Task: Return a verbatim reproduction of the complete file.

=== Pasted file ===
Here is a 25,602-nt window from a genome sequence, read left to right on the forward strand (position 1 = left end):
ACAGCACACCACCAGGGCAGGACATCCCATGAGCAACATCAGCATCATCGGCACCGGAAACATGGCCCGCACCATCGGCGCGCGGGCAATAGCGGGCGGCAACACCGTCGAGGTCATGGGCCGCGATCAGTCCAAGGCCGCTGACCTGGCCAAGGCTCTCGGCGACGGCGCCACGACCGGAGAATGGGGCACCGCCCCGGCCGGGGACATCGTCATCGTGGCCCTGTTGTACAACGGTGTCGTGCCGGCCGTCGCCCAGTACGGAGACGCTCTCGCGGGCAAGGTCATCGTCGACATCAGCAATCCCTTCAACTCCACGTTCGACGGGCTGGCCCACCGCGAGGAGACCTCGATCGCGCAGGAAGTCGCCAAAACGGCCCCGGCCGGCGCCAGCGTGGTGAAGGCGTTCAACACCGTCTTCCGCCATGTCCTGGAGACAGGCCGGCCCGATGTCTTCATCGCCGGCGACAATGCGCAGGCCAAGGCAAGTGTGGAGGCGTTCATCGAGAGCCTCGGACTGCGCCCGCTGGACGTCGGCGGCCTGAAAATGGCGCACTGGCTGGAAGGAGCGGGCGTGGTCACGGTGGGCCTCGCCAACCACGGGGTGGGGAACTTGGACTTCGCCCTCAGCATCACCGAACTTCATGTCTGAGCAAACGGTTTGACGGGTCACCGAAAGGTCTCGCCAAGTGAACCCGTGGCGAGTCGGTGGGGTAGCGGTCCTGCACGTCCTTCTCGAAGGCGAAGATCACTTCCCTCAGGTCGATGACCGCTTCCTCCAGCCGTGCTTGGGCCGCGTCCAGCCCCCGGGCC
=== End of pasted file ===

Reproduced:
Here is a 25,602-nt window from a genome sequence, read left to right on the forward strand (position 1 = left end):
ACAGCACACCACCAGGGCAGGACATCCCATGAGCAACATCAGCATCATCGGCACCGGAAACATGGCCCGCACCATCGGCGCGCGGGCAATAGCGGGCGGCAACACCGTCGAGGTCATGGGCCGCGATCAGTCCAAGGCCGCTGACCTGGCCAAGGCTCTCGGCGACGGCGCCACGACCGGAGAATGGGGCACCGCCCCGGCCGGGGACATCGTCATCGTGGCCCTGTTGTACAACGGTGTCGTGCCGGCCGTCGCCCAGTACGGAGACGCTCTCGCGGGCAAGGTCATCGTCGACATCAGCAATCCCTTCAACTCCACGTTCGACGGGCTGGCCCACCGCGAGGAGACCTCGATCGCGCAGGAAGTCGCCAAAACGGCCCCGGCCGGCGCCAGCGTGGTGAAGGCGTTCAACACCGTCTTCCGCCATGTCCTGGAGACAGGCCGGCCCGATGTCTTCATCGCCGGCGACAATGCGCAGGCCAAGGCAAGTGTGGAGGCGTTCATCGAGAGCCTCGGACTGCGCCCGCTGGACGTCGGCGGCCTGAAAATGGCGCACTGGCTGGAAGGAGCGGGCGTGGTCACGGTGGGCCTCGCCAACCACGGGGTGGGGAACTTGGACTTCGCCCTCAGCATCACCGAACTTCATGTCTGAGCAAACGGTTTGACGGGTCACCGAAAGGTCTCGCCAAGTGAACCCGTGGCGAGTCGGTGGGGTAGCGGTCCTGCACGTCCTTCTCGAAGGCGAAGATCACTTCCCTCAGGTCGATGACCGCTTCCTCCAGCCGTGCTTGGGCCGCGTCCAGCCCCCGGGCC